The topic of preventing child sexual abuse going forward is one that comes up regularly in TALK meetings, especially for those who are parents themselves. Recently I saw an article from D2L, a large US organization that empowers adults to protect children, that I think is an interesting way to open a family discussion about bodies and behavior. Below is a quick outline but check out their full article which comes with a worksheet to get you started.
It’s simply a set of guidelines that reflect the values and expectations of your family. This should be a living, breathing document; you’ll need to adjust some boundaries or add new guidelines (curfews, for example, will likely change with age). Make your Family Code of Conduct a team project by creating it together with your kids. Ask them what they think should be included. Don’t be afraid to get specific, either. Talk about physical boundaries and what acceptable interactions look like; incorporate values that address parents’ roles in listening and responding when kids disclose discomforts of any kind. You might also develop rules about sharing, technology use, curfews, or more.
- How you treat others: i.e. How do you show respect? How do you share? How do you honor boundaries? What are the rules around keeping secrets? What are acceptable ways to touch each other? Remember, talking openly about child sexual abuse helps minimize the risk for it.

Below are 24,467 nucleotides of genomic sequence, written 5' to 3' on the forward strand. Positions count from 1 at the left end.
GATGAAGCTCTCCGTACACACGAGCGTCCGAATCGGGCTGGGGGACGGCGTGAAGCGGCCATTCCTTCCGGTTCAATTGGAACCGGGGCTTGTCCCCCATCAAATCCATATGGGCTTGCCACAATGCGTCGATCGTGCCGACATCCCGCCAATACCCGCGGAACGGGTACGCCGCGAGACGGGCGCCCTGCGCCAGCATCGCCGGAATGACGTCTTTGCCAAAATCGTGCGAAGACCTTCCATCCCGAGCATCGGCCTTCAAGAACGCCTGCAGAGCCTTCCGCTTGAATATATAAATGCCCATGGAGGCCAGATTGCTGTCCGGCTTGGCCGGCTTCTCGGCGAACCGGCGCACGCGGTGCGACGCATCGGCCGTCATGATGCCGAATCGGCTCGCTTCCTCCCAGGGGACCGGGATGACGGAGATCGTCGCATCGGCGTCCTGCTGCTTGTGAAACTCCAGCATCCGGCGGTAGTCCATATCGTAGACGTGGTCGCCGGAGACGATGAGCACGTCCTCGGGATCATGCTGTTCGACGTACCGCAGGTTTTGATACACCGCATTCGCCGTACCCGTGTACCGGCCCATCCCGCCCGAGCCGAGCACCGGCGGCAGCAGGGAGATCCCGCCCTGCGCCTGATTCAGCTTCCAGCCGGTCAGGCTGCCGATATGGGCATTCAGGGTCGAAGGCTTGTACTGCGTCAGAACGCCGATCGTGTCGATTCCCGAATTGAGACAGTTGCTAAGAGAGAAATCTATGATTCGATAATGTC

- Play Dates (for younger kids) and Hangouts: i.e. Who will be at the house/mall/pool/etc. with the kids? Will there be older siblings? How will the kids be supervised? How well do you know the family? These questions can also be applied to online activities such as games and video chats – where are they going, who will be there, what will they be doing?
- Photos: Is anyone allowed to take or post photos of your children? Where are they allowed to be posted?
- Sleepovers: i.e. Will you allow your child to participate in sleepovers? What are the sleeping arrangements?
- Babysitters: i.e. How do you choose who babysits? What are the rules for babysitters? What are the rules for evening sitting vs. daytime sitting?
- Internet & Social Media Safety: i.e. At what age will they get a cell phone or social media? How will you monitor use? Where will devices live at night? Discuss what information should never be given out online.
- Lessons & Camps: i.e. What are the safety policies? What does supervision look like?
We are working toward a world free of child sexual abuse where adults have the courage to protect kids. Through a combination of research, education, and community advocacy, we use a social behavior change approach to pioneer new training initiatives that bring child sexual abuse prevention to the attention of the broader cultural conversation. Our work empowers adults and organizations to bring best-practices in child safety to their own communities.